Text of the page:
As can be deduced from the above quotation, it suffices to state that the generation of 3, 757.9MW is a far cry from the target (as published on NERC’s website) to generate 40, 000MW by this year 2020. However, it must be pointed out that the Federal Government had largely reduced its participation in the power sector by unbundling the Power Holding Company of Nigeria (PHCN) into eleven electricity distributing companies(DisCos), six generating companies (GenCos), a transmission company (TCN), with NERC as an independent regulator. Furthermore, the Federal Government has fully divested its interest in the six GenCos, while 60% of its shares in the eleven DisCos have been sold to private operators, though retaining full control of the Transmission Company of Nigeria. Notwithstanding the significant divestiture of its interest in the power sector, the present administration, as at 2019, had invested 900 billion Naira in the power sector with no significant improvement in the said sector.

Flowing from the above, it is essential for the Federal Government to rearrange its scale of preference by prioritizing the power sector, alongside the education, health, and agricultural sectors in the post COVID-19 era.  The Government must work hand in hand with the relevant stakeholders in the power sector to ensure the said sector is functioning optimally. While I must admit it is not going to be a tea party for the Federal Government to grapple with the various problems besetting the power sector, I believe that with tenacity of purpose and shrewd management of scarce financial resources, the power sector would be up and running in no distant future to meet the needs of the Nigerian economy in the post COVID-19 era.  Fortunately, the Federal Government can resort to its 149- page Roadmap for Power Sector Reform (A Customer-driven sector-wide plan to achieve stable power supply) put together in 2010 to assess the performance of the power sector vis-à-vis the set targets contained in the said roadmap. Once again, I must emphasize that a vibrant power sector is a condition precedent to a highly viable and productive economy, especially in the post COVID-19 era, where social distancing will be the new norm and business transactions would be conducted and concluded via online mediums.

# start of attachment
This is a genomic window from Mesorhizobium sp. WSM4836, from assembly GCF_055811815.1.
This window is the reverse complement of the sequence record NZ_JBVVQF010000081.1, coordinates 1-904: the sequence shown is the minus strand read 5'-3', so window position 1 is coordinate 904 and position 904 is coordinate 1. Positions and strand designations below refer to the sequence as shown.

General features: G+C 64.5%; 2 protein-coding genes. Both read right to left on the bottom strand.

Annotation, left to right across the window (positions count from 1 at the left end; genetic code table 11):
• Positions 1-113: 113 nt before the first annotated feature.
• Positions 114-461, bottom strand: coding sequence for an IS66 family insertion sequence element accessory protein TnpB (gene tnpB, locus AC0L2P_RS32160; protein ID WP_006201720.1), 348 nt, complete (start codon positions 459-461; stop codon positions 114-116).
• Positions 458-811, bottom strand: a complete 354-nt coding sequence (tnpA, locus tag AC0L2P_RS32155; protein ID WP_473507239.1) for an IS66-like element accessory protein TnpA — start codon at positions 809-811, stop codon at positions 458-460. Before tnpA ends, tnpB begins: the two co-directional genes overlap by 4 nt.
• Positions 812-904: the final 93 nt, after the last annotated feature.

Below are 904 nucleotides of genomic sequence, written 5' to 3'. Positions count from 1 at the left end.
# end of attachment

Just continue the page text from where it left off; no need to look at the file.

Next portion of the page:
I will conclude this article by referring to the postulation of a highly revered, distinguished and cerebral legal potentate, Chief Wole Olanipekun, OFR, SAN, on the importance of a vibrant power sector to the Nigerian economy. The said postulation was made during the delivery of the 22nd Convocation lecture of Ekiti State University in 2017 titled: “Breaking the jinx: The cyclical nature of Nigeria’s problems”, wherein he stated thus:

“Any nation, whose energy needs are inadequately satisfied, prolongs her development and risks losing potential investors. In other words, electricity is the propelling force of any economic or industrial thrust. Any country that desires rapid development will ignore the power sector at its own peril. It is needed in residences to power domestic appliances and for lighting purposes; in the industries to drive various machines, equipment and processes; and by commercial and institutional consumers for the provision of services and driving various devices.”



Debo Oladinni, Esq.